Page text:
Note that the stationary point in E_{b} at t = π/ω has second derivative 2.28
This is negative if gB < ω^{2}(A^{2} − B^{2}) so that when A^{2} > B^{2}, which gives rise to stationary points at cos(ωt) = −gB/ω^{2}(A^{2} − B^{2}), the stationary point at t = π/ω becomes a maximum. This is a point of inflection when gB = ω^{2}(A^{2} − B^{2}) corresponding to the maximum value of A at which power is minimized: 2.29
This has a similar form to the earlier expression . The bird has minimized its mean body power if A_{opt} ≤ A ≤ A_{max} or equivalently if ω^{2} < gB/B^{2} − A^{2}. When this condition is satisfied and ω^{2} > g/B, flapping flight demands less power than when forward axis vibrations are absent altogether (A = 0). For a fixed value of B, this is illustrated in figure 3.
3. Estimation of body power
The calculation of mean body power here involves the integration of E_{b} only as it increases according to (2.8). This can be easily accomplished by subtracting the minima of E_{b} from successive maxima of E_{b}. If t = 0 at t = t_{0}, t = π/ω at t = t_{1} and t = ±arccos[gB/ω^{2}(B^{2} − A^{2})]/ω at t = t* then only these times need be considered in order to determine the minima and maxima of the body energy variation. With reference to figure 4, it can be seen that there are three distinct cases to consider with stationary points located at the following times:

case 1: t = t_{0} and t = t_{1}: {gB > ω^{2}B^{2}−A^{2}},

case 2: t = t_{0}, t = t_{1} and t = t* {gB < ω^{2}(B^{2}−A^{2}); A^{2} < B^{2}; E_{b}(t*) > E_{b}(t_{0})} and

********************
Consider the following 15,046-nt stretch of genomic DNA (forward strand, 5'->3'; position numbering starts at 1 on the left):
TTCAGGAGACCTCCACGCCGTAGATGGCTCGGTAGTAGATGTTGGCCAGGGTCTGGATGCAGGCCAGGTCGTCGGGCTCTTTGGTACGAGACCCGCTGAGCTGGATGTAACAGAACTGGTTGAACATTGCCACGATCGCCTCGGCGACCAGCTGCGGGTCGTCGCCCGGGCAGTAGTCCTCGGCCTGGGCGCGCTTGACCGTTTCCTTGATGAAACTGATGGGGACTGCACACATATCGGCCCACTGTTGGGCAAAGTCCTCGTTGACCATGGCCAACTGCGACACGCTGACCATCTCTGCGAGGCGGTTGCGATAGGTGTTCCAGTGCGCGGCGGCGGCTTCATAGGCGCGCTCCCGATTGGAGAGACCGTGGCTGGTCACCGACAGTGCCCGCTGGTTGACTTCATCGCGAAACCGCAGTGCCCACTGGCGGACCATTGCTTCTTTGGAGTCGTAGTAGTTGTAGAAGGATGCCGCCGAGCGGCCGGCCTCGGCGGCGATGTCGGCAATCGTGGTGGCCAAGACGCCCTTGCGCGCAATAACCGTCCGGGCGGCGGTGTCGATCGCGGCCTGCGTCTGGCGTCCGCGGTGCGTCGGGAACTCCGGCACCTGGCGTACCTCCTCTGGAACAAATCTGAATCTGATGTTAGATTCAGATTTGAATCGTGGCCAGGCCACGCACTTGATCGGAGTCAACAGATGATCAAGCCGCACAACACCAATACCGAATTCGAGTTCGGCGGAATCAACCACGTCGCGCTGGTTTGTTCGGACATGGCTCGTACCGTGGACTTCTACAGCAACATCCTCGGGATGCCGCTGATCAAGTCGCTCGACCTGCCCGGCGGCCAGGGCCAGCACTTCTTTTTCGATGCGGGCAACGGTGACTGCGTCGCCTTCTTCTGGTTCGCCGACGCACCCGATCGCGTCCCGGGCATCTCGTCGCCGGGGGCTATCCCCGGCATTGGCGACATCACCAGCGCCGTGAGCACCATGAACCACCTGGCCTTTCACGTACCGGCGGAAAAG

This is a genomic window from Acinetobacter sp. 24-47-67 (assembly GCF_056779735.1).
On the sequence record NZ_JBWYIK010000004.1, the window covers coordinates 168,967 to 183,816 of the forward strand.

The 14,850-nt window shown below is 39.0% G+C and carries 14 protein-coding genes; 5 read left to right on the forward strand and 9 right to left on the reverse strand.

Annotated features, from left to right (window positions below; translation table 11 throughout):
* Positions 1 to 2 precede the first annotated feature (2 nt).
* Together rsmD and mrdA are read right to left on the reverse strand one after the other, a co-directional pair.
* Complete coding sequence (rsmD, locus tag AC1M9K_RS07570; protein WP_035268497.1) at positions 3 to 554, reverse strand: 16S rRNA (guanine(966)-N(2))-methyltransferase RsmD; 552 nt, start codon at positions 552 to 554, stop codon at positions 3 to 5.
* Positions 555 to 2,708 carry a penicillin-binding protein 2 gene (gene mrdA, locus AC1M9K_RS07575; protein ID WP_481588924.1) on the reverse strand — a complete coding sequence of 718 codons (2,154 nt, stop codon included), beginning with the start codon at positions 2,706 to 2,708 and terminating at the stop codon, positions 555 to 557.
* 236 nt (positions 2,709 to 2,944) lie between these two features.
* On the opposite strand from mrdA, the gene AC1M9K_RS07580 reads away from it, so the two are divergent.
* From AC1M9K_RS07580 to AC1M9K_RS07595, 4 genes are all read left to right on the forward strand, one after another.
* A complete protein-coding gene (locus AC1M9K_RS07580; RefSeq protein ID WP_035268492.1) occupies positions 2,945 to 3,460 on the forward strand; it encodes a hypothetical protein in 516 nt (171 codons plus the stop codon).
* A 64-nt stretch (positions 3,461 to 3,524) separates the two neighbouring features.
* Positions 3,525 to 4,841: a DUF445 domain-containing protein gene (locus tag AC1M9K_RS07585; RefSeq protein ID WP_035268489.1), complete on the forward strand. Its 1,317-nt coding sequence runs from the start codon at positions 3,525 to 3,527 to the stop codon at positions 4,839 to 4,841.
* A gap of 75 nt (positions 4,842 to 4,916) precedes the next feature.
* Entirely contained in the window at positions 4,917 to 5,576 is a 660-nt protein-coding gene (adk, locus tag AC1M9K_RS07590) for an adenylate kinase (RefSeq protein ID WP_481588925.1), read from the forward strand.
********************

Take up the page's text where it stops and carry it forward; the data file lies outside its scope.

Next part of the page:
case 3: t = t_{0}, t = t_{1} and t = t* {gB < ω^{2}(A^{2}−B^{2}); A^{2} > B^{2}; E_{b}(t*) < E_{b}(t_{1})}.
The body energy at t_{0} and t_{1} is simply 3.1and 3.2When t = t*, sin^{2}(ωt*) is obtained as 1 − cos^{2}(ωt*): 3.3
After some algebra, the total energy of the body when t = t* is found to be 3.4
3.1. Case 1
This case corresponds to the shaded region in figure 3 and the central traces of figure 4 for which the calculation of mean power is particularly simple: 3.5
3.2. Case 2
This case corresponds to the zone below the shaded region in figure 3 (see also the uppermost trace in figure 4). The stationary point at t_{0} is now a minimum and two new maxima arise at t = t*. Recalling that in this case, B^{2} > A^{2}, the power is 3.6and 3.7
3.3. Case 3
This case corresponds to the zone above the shaded region in figure 3 (see also the lowermost trace in figure 4). The stationary point at t_{1} is now a maximum and new minima arise at t = t*. One has A^{2} > B^{2}, and the power now comes to 3.8and 3.9The poles appearing in the expressions for 〈P_{b2}〉 and 〈P_{b3}〉 as A → B are avoided because when ω^{2} > gB/B^{2} − A^{2} one has A^{2} ≠ B^{2}. It is apparent that the results for cases 2 and 3 are equivalent but for the reversal of sign in the B^{2} − A^{2} terms. Therefore, it would be acceptable to take the modulus of either expression without expressly checking whether A^{2} > B^{2}. In the limiting cases where gB = ω^{2}B^{2} − A^{2}, the prediction of case 1 coincides with that of case 2 or 3. For instance, when then B^{2} − A^{2} = gB/ω^{2} and it can be seen that 〈P_{b2}〉 reduces to 〈P_{b1}〉: 3.10